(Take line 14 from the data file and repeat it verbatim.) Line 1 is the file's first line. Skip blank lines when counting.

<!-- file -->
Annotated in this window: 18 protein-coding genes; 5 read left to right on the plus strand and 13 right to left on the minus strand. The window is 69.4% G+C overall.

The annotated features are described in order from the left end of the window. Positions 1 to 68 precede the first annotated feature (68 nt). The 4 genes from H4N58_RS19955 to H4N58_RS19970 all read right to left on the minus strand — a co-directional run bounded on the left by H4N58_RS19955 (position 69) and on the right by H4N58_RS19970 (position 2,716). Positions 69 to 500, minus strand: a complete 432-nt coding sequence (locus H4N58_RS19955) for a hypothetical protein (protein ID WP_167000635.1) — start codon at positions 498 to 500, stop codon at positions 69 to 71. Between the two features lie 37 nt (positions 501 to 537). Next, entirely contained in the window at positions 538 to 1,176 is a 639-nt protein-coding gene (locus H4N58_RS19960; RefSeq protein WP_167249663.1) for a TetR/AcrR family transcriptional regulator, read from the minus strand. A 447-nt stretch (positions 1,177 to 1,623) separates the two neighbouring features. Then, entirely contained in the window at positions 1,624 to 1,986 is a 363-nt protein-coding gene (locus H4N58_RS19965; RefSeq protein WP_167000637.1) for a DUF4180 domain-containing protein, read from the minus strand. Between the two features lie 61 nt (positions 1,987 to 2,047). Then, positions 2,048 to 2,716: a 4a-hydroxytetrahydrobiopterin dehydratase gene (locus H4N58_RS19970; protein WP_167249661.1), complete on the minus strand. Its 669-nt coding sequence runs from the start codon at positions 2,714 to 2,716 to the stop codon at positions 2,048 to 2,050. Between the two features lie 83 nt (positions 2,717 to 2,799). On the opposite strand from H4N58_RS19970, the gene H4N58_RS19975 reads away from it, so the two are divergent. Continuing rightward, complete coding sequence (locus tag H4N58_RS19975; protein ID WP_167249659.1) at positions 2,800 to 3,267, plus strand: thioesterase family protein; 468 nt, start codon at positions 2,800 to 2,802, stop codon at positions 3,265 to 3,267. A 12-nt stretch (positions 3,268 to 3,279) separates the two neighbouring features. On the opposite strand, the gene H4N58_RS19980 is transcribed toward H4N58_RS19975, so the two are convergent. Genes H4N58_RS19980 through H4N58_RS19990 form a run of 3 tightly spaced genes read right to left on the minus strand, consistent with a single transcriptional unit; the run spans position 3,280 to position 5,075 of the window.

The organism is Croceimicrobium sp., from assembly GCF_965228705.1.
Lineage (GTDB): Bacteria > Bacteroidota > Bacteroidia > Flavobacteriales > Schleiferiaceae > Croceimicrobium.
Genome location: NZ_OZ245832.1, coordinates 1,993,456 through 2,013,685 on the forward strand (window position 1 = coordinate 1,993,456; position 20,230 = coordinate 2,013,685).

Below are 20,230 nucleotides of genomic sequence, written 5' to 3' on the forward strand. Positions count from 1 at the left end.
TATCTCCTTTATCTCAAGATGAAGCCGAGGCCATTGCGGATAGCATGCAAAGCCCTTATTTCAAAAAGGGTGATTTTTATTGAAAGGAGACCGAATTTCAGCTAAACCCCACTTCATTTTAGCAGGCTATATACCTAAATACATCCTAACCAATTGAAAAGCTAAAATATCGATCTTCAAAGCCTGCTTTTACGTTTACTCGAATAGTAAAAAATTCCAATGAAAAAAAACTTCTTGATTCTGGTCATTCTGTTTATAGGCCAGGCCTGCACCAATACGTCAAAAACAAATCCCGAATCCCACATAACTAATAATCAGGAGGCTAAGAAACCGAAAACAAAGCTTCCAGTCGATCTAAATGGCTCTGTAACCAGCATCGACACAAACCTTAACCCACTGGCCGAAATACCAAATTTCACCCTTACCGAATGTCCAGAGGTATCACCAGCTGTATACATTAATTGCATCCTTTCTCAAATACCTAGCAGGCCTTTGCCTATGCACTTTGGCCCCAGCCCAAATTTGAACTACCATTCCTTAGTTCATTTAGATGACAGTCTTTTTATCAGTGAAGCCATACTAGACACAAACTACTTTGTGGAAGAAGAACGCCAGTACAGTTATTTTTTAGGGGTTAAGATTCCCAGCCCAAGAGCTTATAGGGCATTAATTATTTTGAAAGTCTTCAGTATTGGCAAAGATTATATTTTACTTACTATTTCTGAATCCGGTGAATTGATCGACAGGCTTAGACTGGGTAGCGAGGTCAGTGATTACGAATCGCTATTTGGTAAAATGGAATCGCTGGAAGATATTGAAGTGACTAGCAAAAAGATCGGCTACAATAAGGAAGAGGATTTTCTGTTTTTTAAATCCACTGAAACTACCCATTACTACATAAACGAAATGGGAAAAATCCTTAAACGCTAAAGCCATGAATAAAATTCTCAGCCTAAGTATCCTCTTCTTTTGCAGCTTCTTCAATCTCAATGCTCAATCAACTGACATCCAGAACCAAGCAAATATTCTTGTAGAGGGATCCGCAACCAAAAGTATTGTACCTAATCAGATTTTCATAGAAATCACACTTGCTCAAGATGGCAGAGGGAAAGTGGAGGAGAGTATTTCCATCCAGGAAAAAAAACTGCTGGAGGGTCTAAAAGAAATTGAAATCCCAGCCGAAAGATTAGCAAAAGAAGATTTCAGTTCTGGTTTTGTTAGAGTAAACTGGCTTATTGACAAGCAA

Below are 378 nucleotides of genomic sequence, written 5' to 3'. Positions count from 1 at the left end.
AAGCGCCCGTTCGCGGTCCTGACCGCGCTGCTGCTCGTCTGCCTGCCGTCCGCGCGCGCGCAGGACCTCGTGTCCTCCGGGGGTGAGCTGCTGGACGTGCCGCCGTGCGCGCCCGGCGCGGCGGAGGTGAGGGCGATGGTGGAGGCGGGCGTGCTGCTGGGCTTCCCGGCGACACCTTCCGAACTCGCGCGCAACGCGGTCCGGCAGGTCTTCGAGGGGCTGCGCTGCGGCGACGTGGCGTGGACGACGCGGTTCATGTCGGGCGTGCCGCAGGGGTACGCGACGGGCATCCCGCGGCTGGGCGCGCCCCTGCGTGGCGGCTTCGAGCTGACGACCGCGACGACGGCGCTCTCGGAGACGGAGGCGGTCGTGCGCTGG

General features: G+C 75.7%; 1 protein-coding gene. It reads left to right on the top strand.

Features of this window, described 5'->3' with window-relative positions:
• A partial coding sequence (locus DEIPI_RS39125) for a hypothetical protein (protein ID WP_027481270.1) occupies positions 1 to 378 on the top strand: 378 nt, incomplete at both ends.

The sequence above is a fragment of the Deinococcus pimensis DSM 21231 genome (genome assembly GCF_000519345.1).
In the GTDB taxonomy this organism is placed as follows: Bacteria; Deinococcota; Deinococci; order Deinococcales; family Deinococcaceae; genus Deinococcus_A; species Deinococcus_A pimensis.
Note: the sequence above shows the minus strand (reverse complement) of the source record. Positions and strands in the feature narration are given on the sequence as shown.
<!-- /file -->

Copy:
In the GTDB taxonomy this organism is placed as follows: Bacteria; Deinococcota; Deinococci; order Deinococcales; family Deinococcaceae; genus Deinococcus_A; species Deinococcus_A pimensis.